Living in Vegas it's easy to grasp the concept of playing games for money, but I grasped it long before I moved here. For a long time I've been saying that poker is not a very good game, it just happens to be the one that is easiest to make money playing. I should amend that because I don't want to give anyone the idea that poker is a bad game, it's just not very interesting to me. I like complicated. And by complicated I mean I like a lot of choices. Chess is a good example. At the beginning of a chess game, by the 2nd move you have 16 pieces you COULD move, and that doesn't take into account WHERE you could move them. Compare that to the fact that every time it is your turn to act in poker, you only have 3 choices of what to do. WHY you do what you do in poker is very complicated, but because there are only three choices, it ends up that people do the same things for a lot of different reasons.

But I stand by my assertion, and if I magically had billions of dollars all of the sudden, I guarantee you that the best poker players in the world would soon be playing high stakes Netrunner (sealed deck, I make no claims that constructed Netrunner is any good).

My dad taught me to play poker and chess, not in that order, if I recall. I went on to learn a lot of games on my own, but this story is about money. Poker and money have an obvious connection. Money is how you keep score in poker. But I also had some early exposure to chess for money.

The reason you don't see as much Chess for money as you do poker is not just that Chess doesn't need money to score, but also that Chess is pure skill. There is some luck in poker. Without that luck, the best players would always win. If you are a good player you might be tempted to think that is a good thing. You'd be oh so wrong. Without the chance of the bad player beating you, the bad player would stop playing. It's just that simple.

Early in High School I got into a Chess Club where a Chess Master taught me a bunch of new things about Chess. He thought I was good for my age and because of him my parents ended up driving me to Denver for some Chess tournament. I remember that I ended up winning the prize for unrated players, I don't remember how much I won (not much). I do remember the woman I played. You have to have priorities.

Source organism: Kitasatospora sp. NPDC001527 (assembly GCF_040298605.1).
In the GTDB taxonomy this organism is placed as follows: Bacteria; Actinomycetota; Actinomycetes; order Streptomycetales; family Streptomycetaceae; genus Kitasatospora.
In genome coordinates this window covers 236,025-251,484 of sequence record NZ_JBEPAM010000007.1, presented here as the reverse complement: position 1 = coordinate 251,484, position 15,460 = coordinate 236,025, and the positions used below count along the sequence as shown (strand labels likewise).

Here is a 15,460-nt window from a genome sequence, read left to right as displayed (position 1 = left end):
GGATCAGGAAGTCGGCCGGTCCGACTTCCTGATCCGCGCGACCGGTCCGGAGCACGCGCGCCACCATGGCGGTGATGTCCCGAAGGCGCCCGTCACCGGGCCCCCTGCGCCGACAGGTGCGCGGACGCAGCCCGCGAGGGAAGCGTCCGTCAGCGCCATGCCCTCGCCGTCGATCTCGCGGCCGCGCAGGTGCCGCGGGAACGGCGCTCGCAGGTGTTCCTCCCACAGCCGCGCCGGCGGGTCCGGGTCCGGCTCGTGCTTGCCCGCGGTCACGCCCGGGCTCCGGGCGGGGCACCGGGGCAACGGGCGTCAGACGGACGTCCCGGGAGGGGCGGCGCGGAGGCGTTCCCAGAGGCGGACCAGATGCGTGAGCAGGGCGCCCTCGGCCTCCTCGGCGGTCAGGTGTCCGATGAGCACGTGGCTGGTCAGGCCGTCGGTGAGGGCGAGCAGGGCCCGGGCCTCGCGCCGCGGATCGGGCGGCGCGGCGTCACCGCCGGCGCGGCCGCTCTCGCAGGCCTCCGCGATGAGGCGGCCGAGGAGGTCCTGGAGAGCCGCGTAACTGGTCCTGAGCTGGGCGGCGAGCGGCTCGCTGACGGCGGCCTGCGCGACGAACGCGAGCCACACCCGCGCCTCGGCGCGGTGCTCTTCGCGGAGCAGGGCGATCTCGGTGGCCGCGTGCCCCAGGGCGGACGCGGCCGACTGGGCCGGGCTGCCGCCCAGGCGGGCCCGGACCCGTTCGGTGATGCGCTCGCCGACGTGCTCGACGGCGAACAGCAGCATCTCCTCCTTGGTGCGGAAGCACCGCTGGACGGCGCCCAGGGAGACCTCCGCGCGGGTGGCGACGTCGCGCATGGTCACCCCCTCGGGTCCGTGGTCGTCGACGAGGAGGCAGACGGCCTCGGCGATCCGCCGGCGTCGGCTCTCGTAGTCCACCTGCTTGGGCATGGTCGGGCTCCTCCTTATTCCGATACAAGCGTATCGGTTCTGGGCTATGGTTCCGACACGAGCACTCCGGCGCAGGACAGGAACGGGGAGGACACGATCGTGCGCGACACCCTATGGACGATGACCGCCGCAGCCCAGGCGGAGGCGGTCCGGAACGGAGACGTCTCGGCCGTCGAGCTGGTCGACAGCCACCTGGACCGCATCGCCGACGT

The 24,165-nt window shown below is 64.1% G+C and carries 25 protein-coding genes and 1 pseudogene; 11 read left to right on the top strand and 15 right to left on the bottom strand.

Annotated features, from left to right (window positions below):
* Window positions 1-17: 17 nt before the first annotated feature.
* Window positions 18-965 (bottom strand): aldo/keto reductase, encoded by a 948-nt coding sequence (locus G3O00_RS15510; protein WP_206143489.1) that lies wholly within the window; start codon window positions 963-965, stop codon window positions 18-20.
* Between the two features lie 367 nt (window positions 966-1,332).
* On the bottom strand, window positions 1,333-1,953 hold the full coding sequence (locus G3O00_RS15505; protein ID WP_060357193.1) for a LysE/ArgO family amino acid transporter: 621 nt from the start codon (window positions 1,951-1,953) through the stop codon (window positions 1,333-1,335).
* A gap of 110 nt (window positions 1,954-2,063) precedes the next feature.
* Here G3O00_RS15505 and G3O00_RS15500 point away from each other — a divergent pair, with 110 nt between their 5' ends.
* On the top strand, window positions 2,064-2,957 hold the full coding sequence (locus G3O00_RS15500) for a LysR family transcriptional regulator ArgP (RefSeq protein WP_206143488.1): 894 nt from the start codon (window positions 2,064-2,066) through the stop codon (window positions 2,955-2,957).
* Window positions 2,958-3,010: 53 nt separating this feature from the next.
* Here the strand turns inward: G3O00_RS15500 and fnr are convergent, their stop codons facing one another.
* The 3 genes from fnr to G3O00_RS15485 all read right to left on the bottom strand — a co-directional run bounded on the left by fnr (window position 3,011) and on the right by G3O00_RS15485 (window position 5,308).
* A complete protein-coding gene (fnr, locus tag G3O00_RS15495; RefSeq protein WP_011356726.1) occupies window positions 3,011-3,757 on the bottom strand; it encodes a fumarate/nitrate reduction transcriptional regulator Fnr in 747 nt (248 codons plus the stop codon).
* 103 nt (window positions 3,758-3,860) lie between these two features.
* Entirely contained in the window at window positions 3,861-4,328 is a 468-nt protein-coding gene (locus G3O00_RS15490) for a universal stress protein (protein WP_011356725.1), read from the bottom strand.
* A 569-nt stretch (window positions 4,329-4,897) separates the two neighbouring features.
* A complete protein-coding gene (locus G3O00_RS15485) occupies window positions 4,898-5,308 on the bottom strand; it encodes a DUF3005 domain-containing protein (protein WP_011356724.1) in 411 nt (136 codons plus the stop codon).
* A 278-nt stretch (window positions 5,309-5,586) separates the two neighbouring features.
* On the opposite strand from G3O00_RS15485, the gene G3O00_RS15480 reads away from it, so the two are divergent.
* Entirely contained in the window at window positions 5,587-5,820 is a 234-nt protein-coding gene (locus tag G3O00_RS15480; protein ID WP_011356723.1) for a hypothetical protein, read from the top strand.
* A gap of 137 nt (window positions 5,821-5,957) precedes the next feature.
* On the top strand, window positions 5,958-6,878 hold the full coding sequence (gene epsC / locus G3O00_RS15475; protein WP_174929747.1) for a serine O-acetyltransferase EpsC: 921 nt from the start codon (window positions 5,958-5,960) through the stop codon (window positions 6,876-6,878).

I have this theory that people who are really awesome at things spend all their time doing those things. I did not get really awesome at chess. However, I do still enjoy playing my friends.

In my post drop-out-of-college years I took to offering my friends to play me chess for money. These are the same friends that I played poker with every week during one summer. For the first 2 or 3 weeks I was winning maybe $40 a night from them playing nickel, dime, quarter poker. I guess their fathers hadn't taught them what mine had, and they had to learn the hard way.

Poker with my friends was fun, and so was all the Magic and other games we were playing, but I wanted to play more Chess. But people don't like losing so much, and as I've mentioned, Chess is pure skill. So how to get people to play with you?


I started offering 100 to 1 odds on chess games against me. One of my friends was REALLY excited about this, and he'd put up $10 against my $1000. After a while he figured out that with $1000 at stake there was no way I wasn't going to concentrate fully on the game and beat him every time. So he started to just put up $1 against my $100, and lo and behold, as we played in a little Korean place we liked to eat, a woman walked in (damn my priorities!) who reminded me of a former roommate of mine who I never got to know "well enough" and the next thing I know I was in trouble. The next thing I know I was mated (and not by that woman) and I lost $100. I bet he was probably $50 up on me for all the Chess for money we played.

A friend of mine here in Vegas learned about my 100 to 1 offer and thought I'd be insane to give him that. He was a smart guy and I figured he was good at Chess. He's also the type of guy that doesn't like losing, but experience is key, and I was pretty sure I had a lot more Chess experience than he had, so we settled on 20 to 1. We ended up playing at Durango Lodge. I guess he used to play Chess there with friends of his. I took his dollar in one of the most fun 3 hours games of Chess in my life.

But really this is all back-story for the story I really want to tell, which is about my post Fort Collins years. I was waiting tables in Arvada and I told one of the guys I worked with how I used to give me friends 100 to 1 odds at Chess.

Co-worker: Really? Would you give that to me?

I sized the guy up. $100 is not really a good price to pay for finding some great new chess opponent, especially if he is interested in more money in the future. But my read was that this guy just liked chess, and was really excited about possibly winning $100 only putting up a dollar of his own.

Me: Yeah, sure, I'll give you 100 to 1

Co-worker: Awesome.

Me: Just let me know when you want to play, I have a chessboard in my car.

Co-worker's friend: He has a board in his car? I think you lose.

Well he did lose, and maybe that last line isn't as funny to most people as it is to me and my friends, but we love it, and it cracks us up every time. I think it's the implication that having a chessboard in your car is more an indication of you beating someone at Chess than your willingness to give them 100 to 1 odds playing you.

Now if I could just find someone with Netrunner in their car.

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